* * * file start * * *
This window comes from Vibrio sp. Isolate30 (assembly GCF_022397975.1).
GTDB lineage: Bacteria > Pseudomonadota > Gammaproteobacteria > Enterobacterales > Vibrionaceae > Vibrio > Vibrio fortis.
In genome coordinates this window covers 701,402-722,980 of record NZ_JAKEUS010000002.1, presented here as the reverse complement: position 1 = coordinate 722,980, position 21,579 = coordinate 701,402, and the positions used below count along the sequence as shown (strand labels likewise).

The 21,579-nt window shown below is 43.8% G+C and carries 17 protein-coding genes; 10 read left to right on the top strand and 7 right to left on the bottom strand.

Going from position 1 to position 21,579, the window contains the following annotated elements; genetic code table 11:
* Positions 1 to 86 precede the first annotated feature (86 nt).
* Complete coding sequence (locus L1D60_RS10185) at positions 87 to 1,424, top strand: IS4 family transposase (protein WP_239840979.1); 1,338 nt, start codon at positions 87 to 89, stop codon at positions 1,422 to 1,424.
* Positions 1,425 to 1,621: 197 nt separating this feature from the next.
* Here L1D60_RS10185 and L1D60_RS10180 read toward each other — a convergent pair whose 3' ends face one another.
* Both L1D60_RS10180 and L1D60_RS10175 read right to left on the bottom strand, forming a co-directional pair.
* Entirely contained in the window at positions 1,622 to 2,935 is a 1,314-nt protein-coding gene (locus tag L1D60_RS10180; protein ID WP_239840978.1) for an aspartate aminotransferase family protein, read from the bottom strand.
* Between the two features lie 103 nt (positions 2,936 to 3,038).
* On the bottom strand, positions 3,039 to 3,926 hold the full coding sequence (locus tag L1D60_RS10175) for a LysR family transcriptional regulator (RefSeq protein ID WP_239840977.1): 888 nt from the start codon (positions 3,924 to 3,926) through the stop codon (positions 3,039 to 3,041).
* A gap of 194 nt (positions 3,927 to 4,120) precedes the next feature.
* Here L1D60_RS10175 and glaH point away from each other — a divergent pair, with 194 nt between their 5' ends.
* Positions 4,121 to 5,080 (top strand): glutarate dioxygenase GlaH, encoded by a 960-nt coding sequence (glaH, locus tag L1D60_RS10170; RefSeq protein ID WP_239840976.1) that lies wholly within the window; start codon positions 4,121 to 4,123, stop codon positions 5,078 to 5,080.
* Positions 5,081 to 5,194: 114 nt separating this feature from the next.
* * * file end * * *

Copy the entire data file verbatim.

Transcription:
This window comes from Vibrio sp. Isolate30 (assembly GCF_022397975.1).
GTDB lineage: Bacteria > Pseudomonadota > Gammaproteobacteria > Enterobacterales > Vibrionaceae > Vibrio > Vibrio fortis.
In genome coordinates this window covers 701,402-722,980 of record NZ_JAKEUS010000002.1, presented here as the reverse complement: position 1 = coordinate 722,980, position 21,579 = coordinate 701,402, and the positions used below count along the sequence as shown (strand labels likewise).

The 21,579-nt window shown below is 43.8% G+C and carries 17 protein-coding genes; 10 read left to right on the top strand and 7 right to left on the bottom strand.

Going from position 1 to position 21,579, the window contains the following annotated elements; genetic code table 11:
* Positions 1 to 86 precede the first annotated feature (86 nt).
* Complete coding sequence (locus L1D60_RS10185) at positions 87 to 1,424, top strand: IS4 family transposase (protein WP_239840979.1); 1,338 nt, start codon at positions 87 to 89, stop codon at positions 1,422 to 1,424.
* Positions 1,425 to 1,621: 197 nt separating this feature from the next.
* Here L1D60_RS10185 and L1D60_RS10180 read toward each other — a convergent pair whose 3' ends face one another.
* Both L1D60_RS10180 and L1D60_RS10175 read right to left on the bottom strand, forming a co-directional pair.
* Entirely contained in the window at positions 1,622 to 2,935 is a 1,314-nt protein-coding gene (locus tag L1D60_RS10180; protein ID WP_239840978.1) for an aspartate aminotransferase family protein, read from the bottom strand.
* Between the two features lie 103 nt (positions 2,936 to 3,038).
* On the bottom strand, positions 3,039 to 3,926 hold the full coding sequence (locus tag L1D60_RS10175) for a LysR family transcriptional regulator (RefSeq protein ID WP_239840977.1): 888 nt from the start codon (positions 3,924 to 3,926) through the stop codon (positions 3,039 to 3,041).
* A gap of 194 nt (positions 3,927 to 4,120) precedes the next feature.
* Here L1D60_RS10175 and glaH point away from each other — a divergent pair, with 194 nt between their 5' ends.
* Positions 4,121 to 5,080 (top strand): glutarate dioxygenase GlaH, encoded by a 960-nt coding sequence (glaH, locus tag L1D60_RS10170; RefSeq protein ID WP_239840976.1) that lies wholly within the window; start codon positions 4,121 to 4,123, stop codon positions 5,078 to 5,080.
* Positions 5,081 to 5,194: 114 nt separating this feature from the next.